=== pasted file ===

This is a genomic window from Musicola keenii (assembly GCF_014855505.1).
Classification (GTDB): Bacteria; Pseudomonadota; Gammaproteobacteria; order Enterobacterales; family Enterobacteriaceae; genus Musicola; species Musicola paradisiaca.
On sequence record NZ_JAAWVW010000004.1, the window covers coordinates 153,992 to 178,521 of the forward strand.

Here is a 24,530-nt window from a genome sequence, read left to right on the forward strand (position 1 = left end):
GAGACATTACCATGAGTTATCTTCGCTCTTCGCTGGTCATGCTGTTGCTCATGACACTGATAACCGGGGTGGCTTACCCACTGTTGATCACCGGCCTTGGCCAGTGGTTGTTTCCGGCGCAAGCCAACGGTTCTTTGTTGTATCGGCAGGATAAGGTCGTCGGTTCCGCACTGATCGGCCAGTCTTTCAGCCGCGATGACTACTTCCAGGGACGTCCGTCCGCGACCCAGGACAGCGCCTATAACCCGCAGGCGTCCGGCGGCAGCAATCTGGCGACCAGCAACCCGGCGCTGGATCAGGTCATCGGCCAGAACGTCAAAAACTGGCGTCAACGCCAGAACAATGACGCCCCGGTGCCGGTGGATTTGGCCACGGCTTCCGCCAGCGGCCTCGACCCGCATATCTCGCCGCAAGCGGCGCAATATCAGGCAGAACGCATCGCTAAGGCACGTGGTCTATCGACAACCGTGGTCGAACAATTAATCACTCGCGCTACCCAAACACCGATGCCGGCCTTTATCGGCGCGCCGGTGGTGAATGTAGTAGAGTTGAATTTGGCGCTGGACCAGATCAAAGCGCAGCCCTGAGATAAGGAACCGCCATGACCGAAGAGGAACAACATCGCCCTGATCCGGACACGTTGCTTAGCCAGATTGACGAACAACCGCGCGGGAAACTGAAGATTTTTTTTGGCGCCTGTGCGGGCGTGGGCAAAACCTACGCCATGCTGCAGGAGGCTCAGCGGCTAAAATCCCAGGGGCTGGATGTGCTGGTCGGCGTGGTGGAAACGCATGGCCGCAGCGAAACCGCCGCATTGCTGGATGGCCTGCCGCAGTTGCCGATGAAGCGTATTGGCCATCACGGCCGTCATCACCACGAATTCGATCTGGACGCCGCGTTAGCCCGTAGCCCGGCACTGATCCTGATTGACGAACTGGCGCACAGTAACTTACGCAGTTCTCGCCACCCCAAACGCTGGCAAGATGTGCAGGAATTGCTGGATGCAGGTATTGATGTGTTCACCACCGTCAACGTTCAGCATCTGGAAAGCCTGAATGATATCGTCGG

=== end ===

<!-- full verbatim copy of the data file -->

This is a genomic window from Musicola keenii (assembly GCF_014855505.1).
Classification (GTDB): Bacteria; Pseudomonadota; Gammaproteobacteria; order Enterobacterales; family Enterobacteriaceae; genus Musicola; species Musicola paradisiaca.
On sequence record NZ_JAAWVW010000004.1, the window covers coordinates 153,992 to 178,521 of the forward strand.

Here is a 24,530-nt window from a genome sequence, read left to right on the forward strand (position 1 = left end):
GAGACATTACCATGAGTTATCTTCGCTCTTCGCTGGTCATGCTGTTGCTCATGACACTGATAACCGGGGTGGCTTACCCACTGTTGATCACCGGCCTTGGCCAGTGGTTGTTTCCGGCGCAAGCCAACGGTTCTTTGTTGTATCGGCAGGATAAGGTCGTCGGTTCCGCACTGATCGGCCAGTCTTTCAGCCGCGATGACTACTTCCAGGGACGTCCGTCCGCGACCCAGGACAGCGCCTATAACCCGCAGGCGTCCGGCGGCAGCAATCTGGCGACCAGCAACCCGGCGCTGGATCAGGTCATCGGCCAGAACGTCAAAAACTGGCGTCAACGCCAGAACAATGACGCCCCGGTGCCGGTGGATTTGGCCACGGCTTCCGCCAGCGGCCTCGACCCGCATATCTCGCCGCAAGCGGCGCAATATCAGGCAGAACGCATCGCTAAGGCACGTGGTCTATCGACAACCGTGGTCGAACAATTAATCACTCGCGCTACCCAAACACCGATGCCGGCCTTTATCGGCGCGCCGGTGGTGAATGTAGTAGAGTTGAATTTGGCGCTGGACCAGATCAAAGCGCAGCCCTGAGATAAGGAACCGCCATGACCGAAGAGGAACAACATCGCCCTGATCCGGACACGTTGCTTAGCCAGATTGACGAACAACCGCGCGGGAAACTGAAGATTTTTTTTGGCGCCTGTGCGGGCGTGGGCAAAACCTACGCCATGCTGCAGGAGGCTCAGCGGCTAAAATCCCAGGGGCTGGATGTGCTGGTCGGCGTGGTGGAAACGCATGGCCGCAGCGAAACCGCCGCATTGCTGGATGGCCTGCCGCAGTTGCCGATGAAGCGTATTGGCCATCACGGCCGTCATCACCACGAATTCGATCTGGACGCCGCGTTAGCCCGTAGCCCGGCACTGATCCTGATTGACGAACTGGCGCACAGTAACTTACGCAGTTCTCGCCACCCCAAACGCTGGCAAGATGTGCAGGAATTGCTGGATGCAGGTATTGATGTGTTCACCACCGTCAACGTTCAGCATCTGGAAAGCCTGAATGATATCGTCGG